A drive up the Columbia

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Multnomah Falls, Oregon

This evening after I was finished in Portland with OSCON, I took a drive east to take a look at the Columbia River Gorge. Specifically, I wanted to drive along the Historic Columbia River Highway [map] to see views of the river as well as some of the waterfalls on the southern side. Now, I’m a born and bred US Northeasterner but I’ve travelled a lot, and I have never seen falls like these.

I took the short walk into Latourell Falls and found myself saying “oh, wow” repeatedly as I walked closer and closer, corny as it may sound. The falls break over a sheer edge and then freefall before landing in the center of a pool and then running off into a stream that empties into the Columbia. All the rock surrounding it is hardened lava (basalt?), and the walls are both smooth where erosion has taken place but also cubical in areas where pieces have broken off. The dark color of the rock and the green vegetation just add to the feeling that you are somewhere special, almost a cathedral in the forest.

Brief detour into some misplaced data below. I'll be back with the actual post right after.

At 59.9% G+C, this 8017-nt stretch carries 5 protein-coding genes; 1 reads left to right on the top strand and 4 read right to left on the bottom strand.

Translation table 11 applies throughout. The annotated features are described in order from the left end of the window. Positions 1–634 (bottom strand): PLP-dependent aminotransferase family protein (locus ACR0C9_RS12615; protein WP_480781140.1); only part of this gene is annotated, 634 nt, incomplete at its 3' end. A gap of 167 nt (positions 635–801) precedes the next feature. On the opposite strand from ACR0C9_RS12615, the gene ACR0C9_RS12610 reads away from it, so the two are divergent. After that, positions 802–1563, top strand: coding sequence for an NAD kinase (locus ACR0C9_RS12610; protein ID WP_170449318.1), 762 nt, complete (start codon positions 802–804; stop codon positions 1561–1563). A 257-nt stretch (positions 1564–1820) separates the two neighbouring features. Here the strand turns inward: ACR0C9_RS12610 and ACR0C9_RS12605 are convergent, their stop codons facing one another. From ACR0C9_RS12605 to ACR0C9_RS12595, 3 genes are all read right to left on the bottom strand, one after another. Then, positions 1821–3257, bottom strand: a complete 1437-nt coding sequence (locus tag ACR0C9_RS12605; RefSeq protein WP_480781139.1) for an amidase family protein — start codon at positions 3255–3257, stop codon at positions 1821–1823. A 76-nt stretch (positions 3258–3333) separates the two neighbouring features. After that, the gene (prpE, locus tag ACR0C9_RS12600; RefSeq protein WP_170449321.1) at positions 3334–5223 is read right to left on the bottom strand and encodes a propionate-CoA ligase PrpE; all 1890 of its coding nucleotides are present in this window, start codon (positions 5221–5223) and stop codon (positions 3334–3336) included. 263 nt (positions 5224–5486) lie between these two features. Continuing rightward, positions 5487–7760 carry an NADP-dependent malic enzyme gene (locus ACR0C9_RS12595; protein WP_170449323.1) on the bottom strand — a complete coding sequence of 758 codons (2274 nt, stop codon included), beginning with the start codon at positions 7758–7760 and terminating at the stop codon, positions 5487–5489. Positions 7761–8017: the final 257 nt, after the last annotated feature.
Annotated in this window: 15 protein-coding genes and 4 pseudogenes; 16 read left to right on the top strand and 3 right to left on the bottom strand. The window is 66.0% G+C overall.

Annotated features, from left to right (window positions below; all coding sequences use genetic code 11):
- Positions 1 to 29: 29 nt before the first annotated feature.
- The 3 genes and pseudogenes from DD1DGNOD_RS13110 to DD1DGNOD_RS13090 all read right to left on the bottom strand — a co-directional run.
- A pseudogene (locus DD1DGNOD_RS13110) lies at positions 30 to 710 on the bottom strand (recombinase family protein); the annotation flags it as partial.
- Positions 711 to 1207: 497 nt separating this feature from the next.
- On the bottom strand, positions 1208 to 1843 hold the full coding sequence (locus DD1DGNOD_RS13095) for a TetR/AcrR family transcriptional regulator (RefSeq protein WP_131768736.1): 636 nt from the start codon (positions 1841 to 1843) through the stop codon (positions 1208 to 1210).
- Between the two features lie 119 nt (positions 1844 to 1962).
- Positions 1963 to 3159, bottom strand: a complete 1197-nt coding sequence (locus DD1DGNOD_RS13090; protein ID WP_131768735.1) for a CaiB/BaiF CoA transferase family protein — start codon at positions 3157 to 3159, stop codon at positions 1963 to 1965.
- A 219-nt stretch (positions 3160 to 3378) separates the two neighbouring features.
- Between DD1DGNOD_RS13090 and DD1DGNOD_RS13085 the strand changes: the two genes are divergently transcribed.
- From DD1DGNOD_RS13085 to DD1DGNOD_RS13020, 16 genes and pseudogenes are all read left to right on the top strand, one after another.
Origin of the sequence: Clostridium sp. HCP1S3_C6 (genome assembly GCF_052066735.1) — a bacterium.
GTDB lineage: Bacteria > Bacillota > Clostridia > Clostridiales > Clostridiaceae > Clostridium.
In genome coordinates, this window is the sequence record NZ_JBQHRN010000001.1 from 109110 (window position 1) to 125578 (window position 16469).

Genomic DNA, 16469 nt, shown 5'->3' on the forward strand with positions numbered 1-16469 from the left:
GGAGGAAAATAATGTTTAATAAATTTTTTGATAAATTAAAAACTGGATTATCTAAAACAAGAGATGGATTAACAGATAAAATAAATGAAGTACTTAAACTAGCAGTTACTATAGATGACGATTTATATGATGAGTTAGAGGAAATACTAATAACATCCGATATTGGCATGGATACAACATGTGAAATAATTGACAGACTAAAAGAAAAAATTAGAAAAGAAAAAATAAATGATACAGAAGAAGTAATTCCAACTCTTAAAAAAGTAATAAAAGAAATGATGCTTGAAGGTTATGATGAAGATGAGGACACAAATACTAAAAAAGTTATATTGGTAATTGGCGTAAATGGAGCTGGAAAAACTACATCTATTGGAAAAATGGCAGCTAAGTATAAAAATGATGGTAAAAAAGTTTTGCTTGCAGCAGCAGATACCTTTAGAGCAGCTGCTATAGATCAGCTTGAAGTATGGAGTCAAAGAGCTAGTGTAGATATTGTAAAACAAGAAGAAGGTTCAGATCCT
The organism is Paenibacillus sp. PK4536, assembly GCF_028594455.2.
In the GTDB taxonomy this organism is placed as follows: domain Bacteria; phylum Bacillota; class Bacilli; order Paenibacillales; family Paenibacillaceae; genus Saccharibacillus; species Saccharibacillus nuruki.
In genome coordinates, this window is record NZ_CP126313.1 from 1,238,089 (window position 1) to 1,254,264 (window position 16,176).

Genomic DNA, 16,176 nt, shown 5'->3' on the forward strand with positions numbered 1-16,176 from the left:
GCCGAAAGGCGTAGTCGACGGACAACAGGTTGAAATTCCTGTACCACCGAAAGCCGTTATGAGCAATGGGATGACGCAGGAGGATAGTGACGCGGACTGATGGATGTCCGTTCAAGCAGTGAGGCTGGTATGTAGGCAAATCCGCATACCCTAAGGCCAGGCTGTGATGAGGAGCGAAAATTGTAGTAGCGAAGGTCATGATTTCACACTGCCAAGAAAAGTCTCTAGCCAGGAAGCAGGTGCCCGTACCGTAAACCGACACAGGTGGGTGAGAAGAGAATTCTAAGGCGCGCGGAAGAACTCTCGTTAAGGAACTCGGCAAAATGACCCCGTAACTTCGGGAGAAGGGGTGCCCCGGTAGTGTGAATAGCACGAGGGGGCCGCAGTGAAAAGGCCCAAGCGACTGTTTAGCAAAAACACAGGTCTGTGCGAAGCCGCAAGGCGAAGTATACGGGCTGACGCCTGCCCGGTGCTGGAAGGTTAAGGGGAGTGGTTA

There were a few more falls and scenic overlooks, but my main destination was Multnomah. This is the real tourist destination, with exits off the interstate driving traffic to the spot. This is the second highest falls in the US, over 600 feet vertical drop. Since it was evening, it was not too crowded, and it seemed like a perfect time to visit. By this point I was seriously regretting that I had not brought my camera but then I remembered that my new mobile phone (the one that works in rural upstate New York) was a camera phone. So I grabbed it and took the photos shown.

Multnomah Falls, Oregon

You can hike a mile or so to the top of the falls, but it is an easy .2 mile hike on a paved path to the bridge. This is pretty much where I stopped, took in the view and mist for a few minutes, and then headed back down. My loafers don’t make the best hiking shoes either, and that factored into my decision to end where I did. I looked into but didn’t buy anything at the gift shop though I did go the restaurant. I can’t really recommend the food there. Though the surroundings were beautiful, the names of the dishes aspired to be something greater than they turned out to be culinarily, and the service was on the slow side.

The drive to the airport along the Columbia was fast since I took the interstate back. The sun was setting and, as I finish this, I still have two hours before my red-eye home. I’ve spent time in the Seattle area and now a bit of time around Portland. An extended trip into the Cascades is definitely on the travel to-do list, including more time exploring the Columbia.


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